They Knew They Were Pilgrims: Plymouth Colony and the Contest for American Liberty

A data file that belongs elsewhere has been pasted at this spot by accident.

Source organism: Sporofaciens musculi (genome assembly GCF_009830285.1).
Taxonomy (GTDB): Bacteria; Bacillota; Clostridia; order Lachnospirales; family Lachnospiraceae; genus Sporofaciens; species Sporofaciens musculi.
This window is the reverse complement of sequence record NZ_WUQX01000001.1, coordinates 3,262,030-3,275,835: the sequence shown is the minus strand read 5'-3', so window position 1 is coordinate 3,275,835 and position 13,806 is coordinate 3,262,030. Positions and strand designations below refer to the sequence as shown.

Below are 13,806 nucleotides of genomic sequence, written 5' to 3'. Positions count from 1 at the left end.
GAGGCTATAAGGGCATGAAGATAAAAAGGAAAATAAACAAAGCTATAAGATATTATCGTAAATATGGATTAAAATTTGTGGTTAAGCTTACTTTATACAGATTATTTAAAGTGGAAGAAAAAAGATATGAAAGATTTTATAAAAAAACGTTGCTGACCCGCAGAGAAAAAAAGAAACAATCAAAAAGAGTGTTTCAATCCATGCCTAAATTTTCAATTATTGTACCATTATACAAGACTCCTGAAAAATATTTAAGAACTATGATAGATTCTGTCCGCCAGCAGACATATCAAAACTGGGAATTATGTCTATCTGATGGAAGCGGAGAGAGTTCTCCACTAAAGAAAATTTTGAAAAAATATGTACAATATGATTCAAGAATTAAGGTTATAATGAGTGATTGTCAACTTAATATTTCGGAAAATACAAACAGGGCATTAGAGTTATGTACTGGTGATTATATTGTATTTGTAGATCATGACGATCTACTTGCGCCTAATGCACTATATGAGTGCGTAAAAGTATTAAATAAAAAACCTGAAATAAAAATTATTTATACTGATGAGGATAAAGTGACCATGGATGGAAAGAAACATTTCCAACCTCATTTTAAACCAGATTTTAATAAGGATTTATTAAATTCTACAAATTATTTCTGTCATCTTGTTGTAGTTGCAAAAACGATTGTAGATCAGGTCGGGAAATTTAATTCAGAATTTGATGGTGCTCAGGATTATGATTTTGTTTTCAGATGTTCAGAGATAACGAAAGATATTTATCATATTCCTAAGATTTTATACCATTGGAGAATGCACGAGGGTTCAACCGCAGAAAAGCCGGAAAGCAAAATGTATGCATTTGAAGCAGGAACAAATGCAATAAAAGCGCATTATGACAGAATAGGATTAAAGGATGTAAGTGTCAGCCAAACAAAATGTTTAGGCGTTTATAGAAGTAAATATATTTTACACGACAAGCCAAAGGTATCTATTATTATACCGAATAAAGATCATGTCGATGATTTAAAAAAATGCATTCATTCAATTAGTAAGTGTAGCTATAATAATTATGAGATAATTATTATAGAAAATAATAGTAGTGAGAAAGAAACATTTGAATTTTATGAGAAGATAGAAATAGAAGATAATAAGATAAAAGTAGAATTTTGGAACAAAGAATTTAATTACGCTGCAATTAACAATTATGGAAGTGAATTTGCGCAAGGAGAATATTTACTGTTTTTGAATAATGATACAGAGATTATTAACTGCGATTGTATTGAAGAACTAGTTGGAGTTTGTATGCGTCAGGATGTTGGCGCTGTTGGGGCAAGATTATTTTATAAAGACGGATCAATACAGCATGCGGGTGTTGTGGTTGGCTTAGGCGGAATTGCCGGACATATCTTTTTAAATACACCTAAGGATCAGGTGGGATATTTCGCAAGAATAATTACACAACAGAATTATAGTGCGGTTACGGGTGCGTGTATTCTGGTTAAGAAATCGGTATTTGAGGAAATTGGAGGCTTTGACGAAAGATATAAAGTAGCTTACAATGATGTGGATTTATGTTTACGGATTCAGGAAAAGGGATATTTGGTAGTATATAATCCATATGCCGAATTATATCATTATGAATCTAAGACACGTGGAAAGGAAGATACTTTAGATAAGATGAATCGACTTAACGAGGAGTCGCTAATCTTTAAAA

Published for the 400th anniversary of the Mayflower 's landing, this ambitious new history of the Pilgrims and Plymouth Colony will become the new standard work on the Plymouth Colony. (Thomas Kidd) Informative, accessible, and compelling, They Knew They Were Pilgrim s is a welcome invitation to rediscover the Mayflower voyage and the founding of Plymouth Colony at a distance of four centuries.--Daniel M. Gullotta, Christianity Today In 1620, separatists from the Church of England set sail across the Atlantic aboard the Mayflower . Understanding themselves as spiritual pilgrims, they left to preserve their liberty to worship God in accordance with their understanding of the Bible. There exists, however, an alternative, more dispiriting version of their story. In it, the Pilgrims are religious zealots who persecuted dissenters and decimated Native peoples through warfare and by stealing their land. The Pilgrims' definition of liberty was, in practice, very narrow. Drawing on original research using underutilized sources, John G. Turner moves beyond these familiar narratives in his sweeping and authoritative new history of Plymouth Colony. Instead of depicting the Pilgrims as otherworldly saints or extraordinary sinners, he tells how a variety of English settlers and Native peoples engaged in a contest for the meaning of American liberty.